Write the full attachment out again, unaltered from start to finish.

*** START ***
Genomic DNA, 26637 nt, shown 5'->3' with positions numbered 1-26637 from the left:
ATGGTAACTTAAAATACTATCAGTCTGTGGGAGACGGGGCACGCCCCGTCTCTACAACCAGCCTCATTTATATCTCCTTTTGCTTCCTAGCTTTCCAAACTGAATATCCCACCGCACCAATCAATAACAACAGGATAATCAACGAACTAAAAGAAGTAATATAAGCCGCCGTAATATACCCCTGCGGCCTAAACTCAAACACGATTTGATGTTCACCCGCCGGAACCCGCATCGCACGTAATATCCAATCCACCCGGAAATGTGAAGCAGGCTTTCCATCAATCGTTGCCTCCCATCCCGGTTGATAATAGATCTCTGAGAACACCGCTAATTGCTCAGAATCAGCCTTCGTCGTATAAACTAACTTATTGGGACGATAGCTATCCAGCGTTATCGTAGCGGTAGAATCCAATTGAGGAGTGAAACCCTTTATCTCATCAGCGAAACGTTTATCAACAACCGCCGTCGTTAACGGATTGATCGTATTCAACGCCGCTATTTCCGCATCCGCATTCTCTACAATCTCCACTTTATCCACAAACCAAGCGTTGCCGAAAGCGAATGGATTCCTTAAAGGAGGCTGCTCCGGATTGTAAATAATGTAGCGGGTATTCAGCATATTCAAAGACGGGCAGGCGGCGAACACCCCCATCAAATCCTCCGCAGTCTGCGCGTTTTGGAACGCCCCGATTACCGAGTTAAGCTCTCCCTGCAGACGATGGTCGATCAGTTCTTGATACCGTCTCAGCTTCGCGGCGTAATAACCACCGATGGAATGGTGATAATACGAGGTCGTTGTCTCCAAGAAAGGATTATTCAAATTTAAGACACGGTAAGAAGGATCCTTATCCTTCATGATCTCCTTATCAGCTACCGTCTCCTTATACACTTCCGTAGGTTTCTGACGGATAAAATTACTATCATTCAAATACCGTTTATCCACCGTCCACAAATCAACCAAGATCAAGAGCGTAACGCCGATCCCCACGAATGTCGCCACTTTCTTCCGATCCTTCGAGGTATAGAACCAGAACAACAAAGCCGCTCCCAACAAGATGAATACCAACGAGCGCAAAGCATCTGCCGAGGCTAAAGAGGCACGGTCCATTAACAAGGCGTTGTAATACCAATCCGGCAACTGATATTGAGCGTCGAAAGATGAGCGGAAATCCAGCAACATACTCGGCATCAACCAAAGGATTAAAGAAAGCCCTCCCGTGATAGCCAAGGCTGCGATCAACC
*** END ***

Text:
Genomic DNA, 26637 nt, shown 5'->3' with positions numbered 1-26637 from the left:
ATGGTAACTTAAAATACTATCAGTCTGTGGGAGACGGGGCACGCCCCGTCTCTACAACCAGCCTCATTTATATCTCCTTTTGCTTCCTAGCTTTCCAAACTGAATATCCCACCGCACCAATCAATAACAACAGGATAATCAACGAACTAAAAGAAGTAATATAAGCCGCCGTAATATACCCCTGCGGCCTAAACTCAAACACGATTTGATGTTCACCCGCCGGAACCCGCATCGCACGTAATATCCAATCCACCCGGAAATGTGAAGCAGGCTTTCCATCAATCGTTGCCTCCCATCCCGGTTGATAATAGATCTCTGAGAACACCGCTAATTGCTCAGAATCAGCCTTCGTCGTATAAACTAACTTATTGGGACGATAGCTATCCAGCGTTATCGTAGCGGTAGAATCCAATTGAGGAGTGAAACCCTTTATCTCATCAGCGAAACGTTTATCAACAACCGCCGTCGTTAACGGATTGATCGTATTCAACGCCGCTATTTCCGCATCCGCATTCTCTACAATCTCCACTTTATCCACAAACCAAGCGTTGCCGAAAGCGAATGGATTCCTTAAAGGAGGCTGCTCCGGATTGTAAATAATGTAGCGGGTATTCAGCATATTCAAAGACGGGCAGGCGGCGAACACCCCCATCAAATCCTCCGCAGTCTGCGCGTTTTGGAACGCCCCGATTACCGAGTTAAGCTCTCCCTGCAGACGATGGTCGATCAGTTCTTGATACCGTCTCAGCTTCGCGGCGTAATAACCACCGATGGAATGGTGATAATACGAGGTCGTTGTCTCCAAGAAAGGATTATTCAAATTTAAGACACGGTAAGAAGGATCCTTATCCTTCATGATCTCCTTATCAGCTACCGTCTCCTTATACACTTCCGTAGGTTTCTGACGGATAAAATTACTATCATTCAAATACCGTTTATCCACCGTCCACAAATCAACCAAGATCAAGAGCGTAACGCCGATCCCCACGAATGTCGCCACTTTCTTCCGATCCTTCGAGGTATAGAACCAGAACAACAAAGCCGCTCCCAACAAGATGAATACCAACGAGCGCAAAGCATCTGCCGAGGCTAAAGAGGCACGGTCCATTAACAAGGCGTTGTAATACCAATCCGGCAACTGATATTGAGCGTCGAAAGATGAGCGGAAATCCAGCAACATACTCGGCATCAACCAAAGGATTAAAGAAAGCCCTCCCGTGATAGCCAAGGCTGCGATCAACC